Life with an old banger, two years on

Two years ago today, I got up before dawn, took a train to the south side of Glasgow, and returned home later that afternoon with this.

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Yes, I’ve now shared two years of my life with a 1999 BMW 528i. I’m starting to think about selling it soon – I’d never planned on keeping it anywhere near this long to begin with, and it’s time for a new adventure – and so I thought the two-year anniversary would be a good chance to reflect on the experience of owning this car.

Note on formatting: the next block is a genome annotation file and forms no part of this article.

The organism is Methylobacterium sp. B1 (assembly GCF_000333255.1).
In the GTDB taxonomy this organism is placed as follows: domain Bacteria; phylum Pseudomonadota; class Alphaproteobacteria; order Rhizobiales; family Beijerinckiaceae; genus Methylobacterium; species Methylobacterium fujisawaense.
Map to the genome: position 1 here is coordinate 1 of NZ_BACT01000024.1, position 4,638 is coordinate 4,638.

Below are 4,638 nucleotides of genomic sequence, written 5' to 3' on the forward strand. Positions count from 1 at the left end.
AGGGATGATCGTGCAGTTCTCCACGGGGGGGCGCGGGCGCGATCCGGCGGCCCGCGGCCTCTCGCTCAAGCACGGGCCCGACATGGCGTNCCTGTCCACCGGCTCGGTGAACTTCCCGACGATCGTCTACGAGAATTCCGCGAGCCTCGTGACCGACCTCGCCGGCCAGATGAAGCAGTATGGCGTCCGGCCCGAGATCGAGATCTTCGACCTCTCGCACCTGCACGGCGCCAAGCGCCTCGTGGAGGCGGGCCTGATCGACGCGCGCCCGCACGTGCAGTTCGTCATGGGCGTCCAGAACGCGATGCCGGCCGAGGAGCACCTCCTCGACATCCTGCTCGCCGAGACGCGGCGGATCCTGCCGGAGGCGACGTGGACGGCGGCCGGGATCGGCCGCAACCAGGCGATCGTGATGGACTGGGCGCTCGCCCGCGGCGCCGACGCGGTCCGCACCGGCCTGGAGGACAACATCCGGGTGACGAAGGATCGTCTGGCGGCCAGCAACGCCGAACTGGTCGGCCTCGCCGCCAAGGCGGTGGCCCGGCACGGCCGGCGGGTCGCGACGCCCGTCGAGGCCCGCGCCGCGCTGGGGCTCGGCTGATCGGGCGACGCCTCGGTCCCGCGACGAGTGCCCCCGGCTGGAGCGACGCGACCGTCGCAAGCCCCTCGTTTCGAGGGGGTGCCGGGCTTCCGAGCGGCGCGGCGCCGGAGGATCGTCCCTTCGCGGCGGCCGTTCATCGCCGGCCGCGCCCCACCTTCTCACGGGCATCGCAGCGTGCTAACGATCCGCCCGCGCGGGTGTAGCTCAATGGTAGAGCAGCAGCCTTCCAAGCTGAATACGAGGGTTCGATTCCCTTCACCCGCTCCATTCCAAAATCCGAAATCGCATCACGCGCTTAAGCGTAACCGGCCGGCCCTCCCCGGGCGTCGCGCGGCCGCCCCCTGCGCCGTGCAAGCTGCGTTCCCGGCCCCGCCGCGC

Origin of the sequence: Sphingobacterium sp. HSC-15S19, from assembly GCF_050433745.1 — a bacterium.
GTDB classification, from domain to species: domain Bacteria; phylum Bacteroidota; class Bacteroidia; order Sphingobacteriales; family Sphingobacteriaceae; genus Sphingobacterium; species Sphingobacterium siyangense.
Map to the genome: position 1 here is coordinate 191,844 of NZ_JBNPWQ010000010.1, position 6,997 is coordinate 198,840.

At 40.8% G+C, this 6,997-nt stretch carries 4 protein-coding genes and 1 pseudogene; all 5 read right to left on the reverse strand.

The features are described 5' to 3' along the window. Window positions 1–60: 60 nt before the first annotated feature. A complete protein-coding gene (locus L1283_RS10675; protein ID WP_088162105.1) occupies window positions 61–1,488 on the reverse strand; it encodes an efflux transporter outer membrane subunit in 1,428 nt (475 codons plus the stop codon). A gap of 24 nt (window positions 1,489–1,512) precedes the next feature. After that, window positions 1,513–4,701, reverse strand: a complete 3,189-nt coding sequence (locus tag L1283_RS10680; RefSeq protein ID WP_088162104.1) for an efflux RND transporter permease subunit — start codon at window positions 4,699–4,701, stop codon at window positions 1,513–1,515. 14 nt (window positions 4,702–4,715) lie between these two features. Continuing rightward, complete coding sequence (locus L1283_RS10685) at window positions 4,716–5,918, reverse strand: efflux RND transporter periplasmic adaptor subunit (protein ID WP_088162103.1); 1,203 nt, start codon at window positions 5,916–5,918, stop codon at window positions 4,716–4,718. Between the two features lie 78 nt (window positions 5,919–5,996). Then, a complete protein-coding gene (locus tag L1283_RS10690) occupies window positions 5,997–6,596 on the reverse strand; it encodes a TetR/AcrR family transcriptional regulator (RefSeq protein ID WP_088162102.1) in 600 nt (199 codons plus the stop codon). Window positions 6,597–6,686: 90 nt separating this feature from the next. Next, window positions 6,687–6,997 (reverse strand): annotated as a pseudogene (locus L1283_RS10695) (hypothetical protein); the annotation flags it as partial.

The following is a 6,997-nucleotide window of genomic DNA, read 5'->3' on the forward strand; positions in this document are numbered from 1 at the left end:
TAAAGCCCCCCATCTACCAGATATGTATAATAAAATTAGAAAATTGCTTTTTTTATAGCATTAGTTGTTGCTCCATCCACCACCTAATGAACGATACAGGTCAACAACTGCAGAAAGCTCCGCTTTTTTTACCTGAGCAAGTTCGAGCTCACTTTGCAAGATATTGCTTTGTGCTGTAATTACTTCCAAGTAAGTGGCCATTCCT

James Ruppert’s idea of ‘bangernomics’, buying a car for cheap and running it on a small budget, really appealed to me when I first heard about it a few years ago, and I decided to give it a try. To some, this sounds like a recipe for disaster, but for someone who knows what they’re looking for, and who perhaps has some mechanical inclination, this can be an extremely economical way to do a daily driver. Before I started looking for a car, I had to decide what I wanted. Getting the most for my money meant looking at higher-end cars that had reached the bottom of their depreciation curve, and after some research, I eventually landed on the E39 5-series as the best option for me. There were a good number of them around, and they had the reputation of being not only the best car BMW had ever built, but even one of the best cars ever made, full stop.